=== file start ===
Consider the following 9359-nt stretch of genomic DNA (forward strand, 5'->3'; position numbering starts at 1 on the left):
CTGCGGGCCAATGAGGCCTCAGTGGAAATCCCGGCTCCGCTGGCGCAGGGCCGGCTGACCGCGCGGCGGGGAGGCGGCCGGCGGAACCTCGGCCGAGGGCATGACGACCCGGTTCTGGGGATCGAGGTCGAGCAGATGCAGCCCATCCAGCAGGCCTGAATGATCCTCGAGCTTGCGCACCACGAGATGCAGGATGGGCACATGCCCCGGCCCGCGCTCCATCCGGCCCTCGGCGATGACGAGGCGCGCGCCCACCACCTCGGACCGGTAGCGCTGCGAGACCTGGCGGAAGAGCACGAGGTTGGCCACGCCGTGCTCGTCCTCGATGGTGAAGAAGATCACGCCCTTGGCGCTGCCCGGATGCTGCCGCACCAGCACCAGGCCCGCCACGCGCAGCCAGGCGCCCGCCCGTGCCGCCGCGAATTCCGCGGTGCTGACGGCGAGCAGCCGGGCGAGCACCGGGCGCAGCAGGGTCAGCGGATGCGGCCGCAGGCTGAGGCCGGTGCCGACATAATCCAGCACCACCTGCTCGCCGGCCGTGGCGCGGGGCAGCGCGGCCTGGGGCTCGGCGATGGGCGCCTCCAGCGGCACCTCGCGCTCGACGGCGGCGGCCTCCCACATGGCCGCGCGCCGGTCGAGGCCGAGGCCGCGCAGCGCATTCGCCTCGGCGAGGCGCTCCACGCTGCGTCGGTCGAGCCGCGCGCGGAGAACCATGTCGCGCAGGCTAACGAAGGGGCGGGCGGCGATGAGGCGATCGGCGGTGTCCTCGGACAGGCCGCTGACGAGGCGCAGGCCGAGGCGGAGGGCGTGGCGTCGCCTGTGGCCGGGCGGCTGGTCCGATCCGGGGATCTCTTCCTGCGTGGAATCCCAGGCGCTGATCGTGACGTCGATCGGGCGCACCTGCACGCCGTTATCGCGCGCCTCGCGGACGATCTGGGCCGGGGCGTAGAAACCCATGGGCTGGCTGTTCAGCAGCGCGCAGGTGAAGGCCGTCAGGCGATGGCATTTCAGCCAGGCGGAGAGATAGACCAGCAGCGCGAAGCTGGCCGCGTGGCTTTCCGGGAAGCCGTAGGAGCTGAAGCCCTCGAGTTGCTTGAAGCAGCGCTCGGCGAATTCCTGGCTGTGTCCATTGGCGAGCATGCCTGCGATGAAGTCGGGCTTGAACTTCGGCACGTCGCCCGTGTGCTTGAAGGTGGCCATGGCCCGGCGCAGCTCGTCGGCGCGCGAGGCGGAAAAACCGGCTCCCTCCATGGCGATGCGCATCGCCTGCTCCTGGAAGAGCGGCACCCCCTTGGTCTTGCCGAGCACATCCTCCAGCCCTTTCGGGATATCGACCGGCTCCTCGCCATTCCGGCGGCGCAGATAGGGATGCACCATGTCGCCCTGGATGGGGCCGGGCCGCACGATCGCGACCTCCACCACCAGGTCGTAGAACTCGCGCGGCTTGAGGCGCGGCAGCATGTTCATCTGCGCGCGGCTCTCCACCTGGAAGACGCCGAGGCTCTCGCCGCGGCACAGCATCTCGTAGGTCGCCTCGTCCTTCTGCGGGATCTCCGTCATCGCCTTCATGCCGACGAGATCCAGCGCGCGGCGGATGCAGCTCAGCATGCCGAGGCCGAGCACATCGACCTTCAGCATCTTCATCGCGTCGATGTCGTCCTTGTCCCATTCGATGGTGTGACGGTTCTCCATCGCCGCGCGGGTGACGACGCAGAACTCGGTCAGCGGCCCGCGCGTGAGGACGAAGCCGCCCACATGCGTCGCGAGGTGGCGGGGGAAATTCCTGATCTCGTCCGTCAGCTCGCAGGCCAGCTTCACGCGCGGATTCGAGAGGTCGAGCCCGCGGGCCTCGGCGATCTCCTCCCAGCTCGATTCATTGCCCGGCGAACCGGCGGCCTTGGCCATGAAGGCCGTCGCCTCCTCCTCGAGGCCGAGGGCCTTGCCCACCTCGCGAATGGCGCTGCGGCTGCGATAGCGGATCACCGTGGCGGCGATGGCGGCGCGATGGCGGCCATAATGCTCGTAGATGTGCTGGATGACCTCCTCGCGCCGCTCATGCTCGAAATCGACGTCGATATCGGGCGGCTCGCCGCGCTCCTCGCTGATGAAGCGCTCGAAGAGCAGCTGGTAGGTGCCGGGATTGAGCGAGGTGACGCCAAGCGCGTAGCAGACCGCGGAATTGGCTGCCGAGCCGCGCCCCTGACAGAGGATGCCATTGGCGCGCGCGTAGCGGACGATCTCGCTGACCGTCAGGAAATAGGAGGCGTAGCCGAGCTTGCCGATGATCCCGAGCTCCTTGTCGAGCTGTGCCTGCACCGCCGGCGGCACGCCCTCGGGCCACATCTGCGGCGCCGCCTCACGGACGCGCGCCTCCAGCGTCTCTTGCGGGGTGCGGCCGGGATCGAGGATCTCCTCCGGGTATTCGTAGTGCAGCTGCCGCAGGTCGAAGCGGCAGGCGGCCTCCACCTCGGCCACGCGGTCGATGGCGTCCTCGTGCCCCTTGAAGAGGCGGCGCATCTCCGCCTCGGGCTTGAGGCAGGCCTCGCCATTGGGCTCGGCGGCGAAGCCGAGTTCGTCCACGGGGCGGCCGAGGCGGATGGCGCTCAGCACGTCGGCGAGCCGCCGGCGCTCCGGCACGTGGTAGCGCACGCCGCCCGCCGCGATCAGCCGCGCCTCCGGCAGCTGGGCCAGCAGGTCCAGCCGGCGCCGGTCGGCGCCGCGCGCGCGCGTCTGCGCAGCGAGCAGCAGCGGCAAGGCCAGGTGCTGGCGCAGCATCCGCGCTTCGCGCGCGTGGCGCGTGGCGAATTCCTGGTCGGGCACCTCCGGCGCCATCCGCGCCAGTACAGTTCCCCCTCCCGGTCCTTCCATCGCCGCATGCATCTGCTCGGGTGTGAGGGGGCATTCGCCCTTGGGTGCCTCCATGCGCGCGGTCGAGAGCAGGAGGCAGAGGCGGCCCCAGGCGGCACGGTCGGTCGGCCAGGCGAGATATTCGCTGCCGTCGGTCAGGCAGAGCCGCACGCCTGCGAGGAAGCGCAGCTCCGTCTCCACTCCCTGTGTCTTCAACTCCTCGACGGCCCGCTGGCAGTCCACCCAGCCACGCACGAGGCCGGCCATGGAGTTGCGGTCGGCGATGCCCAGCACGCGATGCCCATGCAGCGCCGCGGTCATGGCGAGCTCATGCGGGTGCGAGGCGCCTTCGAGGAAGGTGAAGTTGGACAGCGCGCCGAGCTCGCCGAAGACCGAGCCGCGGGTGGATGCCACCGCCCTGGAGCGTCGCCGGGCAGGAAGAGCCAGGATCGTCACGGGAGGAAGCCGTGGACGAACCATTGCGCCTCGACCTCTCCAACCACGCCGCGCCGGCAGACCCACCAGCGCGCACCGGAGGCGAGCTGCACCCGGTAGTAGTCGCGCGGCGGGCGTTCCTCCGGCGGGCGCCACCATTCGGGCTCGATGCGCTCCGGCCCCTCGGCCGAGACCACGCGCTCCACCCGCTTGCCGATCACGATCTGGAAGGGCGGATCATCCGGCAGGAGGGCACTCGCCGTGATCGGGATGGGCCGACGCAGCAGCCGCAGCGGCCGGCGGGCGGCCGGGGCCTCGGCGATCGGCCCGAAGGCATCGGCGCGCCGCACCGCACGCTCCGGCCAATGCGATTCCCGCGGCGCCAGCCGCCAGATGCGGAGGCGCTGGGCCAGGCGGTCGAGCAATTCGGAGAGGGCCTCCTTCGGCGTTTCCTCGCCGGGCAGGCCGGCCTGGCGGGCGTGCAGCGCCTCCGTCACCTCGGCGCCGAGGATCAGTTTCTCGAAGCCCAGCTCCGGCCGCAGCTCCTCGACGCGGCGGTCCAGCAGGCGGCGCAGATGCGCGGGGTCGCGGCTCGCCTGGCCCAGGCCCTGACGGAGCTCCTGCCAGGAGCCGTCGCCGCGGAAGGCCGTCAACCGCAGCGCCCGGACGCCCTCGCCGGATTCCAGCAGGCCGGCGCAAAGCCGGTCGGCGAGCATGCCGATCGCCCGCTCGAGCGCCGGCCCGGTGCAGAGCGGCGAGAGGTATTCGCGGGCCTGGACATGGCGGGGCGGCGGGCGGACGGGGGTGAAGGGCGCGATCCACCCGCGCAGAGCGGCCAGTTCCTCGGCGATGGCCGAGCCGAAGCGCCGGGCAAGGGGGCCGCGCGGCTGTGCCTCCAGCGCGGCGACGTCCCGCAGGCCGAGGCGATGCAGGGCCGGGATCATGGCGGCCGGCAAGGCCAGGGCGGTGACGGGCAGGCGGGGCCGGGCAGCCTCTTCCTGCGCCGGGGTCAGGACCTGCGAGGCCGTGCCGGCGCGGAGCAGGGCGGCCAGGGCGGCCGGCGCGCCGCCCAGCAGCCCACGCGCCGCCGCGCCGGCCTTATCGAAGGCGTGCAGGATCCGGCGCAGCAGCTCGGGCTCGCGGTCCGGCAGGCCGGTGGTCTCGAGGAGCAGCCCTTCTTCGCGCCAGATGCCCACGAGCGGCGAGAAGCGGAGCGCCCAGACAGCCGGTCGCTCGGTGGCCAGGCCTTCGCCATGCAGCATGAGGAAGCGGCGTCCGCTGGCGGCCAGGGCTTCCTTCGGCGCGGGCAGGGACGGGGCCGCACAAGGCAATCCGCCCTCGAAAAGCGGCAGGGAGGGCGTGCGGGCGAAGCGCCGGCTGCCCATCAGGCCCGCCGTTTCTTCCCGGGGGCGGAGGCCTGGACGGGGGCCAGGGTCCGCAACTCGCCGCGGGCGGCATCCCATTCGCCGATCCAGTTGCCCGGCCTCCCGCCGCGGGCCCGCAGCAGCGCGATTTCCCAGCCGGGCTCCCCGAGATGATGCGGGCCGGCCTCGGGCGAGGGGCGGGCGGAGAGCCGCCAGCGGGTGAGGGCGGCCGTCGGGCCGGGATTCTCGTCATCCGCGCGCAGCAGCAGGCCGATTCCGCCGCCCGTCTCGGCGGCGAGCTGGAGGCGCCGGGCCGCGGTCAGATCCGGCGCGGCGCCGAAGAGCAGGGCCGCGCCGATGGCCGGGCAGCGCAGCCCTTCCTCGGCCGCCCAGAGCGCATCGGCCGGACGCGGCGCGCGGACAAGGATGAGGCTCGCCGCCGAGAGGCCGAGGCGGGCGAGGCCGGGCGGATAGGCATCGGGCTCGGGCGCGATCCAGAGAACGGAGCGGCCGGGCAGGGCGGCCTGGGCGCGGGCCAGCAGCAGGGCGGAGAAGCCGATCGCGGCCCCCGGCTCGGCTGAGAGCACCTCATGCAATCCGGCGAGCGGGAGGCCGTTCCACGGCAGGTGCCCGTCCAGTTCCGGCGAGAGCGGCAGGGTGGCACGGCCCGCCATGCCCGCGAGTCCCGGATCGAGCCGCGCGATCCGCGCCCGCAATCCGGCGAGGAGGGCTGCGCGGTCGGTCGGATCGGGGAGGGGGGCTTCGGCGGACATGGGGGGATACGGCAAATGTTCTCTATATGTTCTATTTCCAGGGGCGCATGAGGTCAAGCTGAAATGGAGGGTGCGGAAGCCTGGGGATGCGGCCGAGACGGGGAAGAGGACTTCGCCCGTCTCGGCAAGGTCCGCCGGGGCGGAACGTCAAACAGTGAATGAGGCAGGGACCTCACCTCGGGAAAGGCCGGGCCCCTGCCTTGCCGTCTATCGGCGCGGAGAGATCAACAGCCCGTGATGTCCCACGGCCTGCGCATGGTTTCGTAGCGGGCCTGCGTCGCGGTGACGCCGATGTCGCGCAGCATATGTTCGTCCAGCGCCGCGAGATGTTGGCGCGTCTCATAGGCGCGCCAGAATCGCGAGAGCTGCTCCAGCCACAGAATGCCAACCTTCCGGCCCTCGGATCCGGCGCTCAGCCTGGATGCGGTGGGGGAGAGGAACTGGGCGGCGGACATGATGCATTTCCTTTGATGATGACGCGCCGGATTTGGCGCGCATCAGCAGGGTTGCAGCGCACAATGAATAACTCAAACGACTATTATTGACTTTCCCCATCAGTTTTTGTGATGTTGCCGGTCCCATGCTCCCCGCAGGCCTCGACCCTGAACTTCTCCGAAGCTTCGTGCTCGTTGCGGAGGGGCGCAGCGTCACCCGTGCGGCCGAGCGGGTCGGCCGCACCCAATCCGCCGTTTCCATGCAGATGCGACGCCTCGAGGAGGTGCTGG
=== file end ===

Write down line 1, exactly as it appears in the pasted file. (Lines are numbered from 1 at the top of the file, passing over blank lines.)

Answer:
Consider the following 9359-nt stretch of genomic DNA (forward strand, 5'->3'; position numbering starts at 1 on the left):